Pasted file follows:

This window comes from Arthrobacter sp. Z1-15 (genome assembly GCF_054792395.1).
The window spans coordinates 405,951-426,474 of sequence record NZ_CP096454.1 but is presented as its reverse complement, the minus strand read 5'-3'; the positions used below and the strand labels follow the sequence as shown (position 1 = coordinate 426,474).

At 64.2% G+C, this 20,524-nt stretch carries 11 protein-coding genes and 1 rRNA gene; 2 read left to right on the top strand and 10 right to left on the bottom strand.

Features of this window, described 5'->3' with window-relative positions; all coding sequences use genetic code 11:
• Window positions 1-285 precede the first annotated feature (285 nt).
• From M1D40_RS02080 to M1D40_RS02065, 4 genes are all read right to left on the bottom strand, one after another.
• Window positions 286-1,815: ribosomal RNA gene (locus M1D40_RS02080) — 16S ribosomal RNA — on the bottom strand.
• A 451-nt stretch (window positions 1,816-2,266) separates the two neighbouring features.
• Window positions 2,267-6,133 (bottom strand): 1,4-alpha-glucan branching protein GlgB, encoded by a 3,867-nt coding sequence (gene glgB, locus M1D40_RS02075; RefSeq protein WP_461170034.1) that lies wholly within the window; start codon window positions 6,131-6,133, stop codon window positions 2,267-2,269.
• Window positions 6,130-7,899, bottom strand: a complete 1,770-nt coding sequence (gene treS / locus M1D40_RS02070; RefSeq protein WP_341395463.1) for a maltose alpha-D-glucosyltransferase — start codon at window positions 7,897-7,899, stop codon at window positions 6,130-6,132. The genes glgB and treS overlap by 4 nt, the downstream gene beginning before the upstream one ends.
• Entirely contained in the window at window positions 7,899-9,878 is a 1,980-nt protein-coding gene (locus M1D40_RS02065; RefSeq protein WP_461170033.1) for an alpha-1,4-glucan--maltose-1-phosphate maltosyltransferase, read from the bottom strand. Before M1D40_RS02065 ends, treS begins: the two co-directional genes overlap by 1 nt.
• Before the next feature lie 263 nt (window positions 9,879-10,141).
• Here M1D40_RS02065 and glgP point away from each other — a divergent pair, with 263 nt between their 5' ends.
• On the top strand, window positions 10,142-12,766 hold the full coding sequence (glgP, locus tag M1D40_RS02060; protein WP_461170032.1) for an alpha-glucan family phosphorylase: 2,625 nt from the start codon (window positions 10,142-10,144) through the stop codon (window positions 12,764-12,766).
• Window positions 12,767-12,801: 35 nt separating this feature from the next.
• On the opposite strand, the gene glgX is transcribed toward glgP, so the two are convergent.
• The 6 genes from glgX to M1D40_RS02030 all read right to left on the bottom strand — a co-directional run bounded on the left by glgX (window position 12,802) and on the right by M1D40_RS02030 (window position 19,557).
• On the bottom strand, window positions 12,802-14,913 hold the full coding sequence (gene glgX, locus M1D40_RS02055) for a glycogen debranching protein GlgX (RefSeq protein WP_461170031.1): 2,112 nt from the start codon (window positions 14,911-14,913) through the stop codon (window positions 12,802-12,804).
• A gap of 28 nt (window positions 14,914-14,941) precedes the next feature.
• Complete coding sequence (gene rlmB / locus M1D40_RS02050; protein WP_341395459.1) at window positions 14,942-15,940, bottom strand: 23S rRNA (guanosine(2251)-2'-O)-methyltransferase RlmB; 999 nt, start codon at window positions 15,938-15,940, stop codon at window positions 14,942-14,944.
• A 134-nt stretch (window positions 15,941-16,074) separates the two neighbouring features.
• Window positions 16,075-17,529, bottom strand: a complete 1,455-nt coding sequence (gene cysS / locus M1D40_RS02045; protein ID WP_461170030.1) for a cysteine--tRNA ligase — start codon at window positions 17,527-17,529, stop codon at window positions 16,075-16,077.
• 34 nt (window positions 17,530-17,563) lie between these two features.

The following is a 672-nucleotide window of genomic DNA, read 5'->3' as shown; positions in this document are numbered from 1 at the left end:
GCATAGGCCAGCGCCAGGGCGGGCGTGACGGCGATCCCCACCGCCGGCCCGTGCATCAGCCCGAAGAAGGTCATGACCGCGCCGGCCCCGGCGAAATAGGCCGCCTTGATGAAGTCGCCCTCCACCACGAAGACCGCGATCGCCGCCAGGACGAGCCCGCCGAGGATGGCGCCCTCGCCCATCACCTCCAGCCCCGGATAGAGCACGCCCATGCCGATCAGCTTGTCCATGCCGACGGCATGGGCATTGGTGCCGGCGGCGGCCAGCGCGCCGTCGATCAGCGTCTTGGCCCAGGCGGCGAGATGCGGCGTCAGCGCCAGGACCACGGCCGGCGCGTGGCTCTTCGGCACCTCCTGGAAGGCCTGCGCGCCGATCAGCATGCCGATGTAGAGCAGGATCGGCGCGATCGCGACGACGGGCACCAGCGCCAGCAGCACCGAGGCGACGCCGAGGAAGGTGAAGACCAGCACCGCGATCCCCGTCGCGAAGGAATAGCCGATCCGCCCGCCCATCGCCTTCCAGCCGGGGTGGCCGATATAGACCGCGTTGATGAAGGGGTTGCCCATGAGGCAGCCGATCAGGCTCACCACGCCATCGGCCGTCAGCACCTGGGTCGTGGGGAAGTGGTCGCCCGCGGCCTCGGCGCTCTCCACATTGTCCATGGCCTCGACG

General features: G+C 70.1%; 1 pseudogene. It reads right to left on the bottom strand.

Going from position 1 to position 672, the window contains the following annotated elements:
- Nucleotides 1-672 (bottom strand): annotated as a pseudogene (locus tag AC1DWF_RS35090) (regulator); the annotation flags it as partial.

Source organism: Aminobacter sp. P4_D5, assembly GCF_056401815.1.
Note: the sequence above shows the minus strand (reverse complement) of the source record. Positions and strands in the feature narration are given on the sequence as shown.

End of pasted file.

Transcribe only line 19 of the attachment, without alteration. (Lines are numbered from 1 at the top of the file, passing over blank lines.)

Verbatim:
• A gap of 28 nt (window positions 14,914-14,941) precedes the next feature.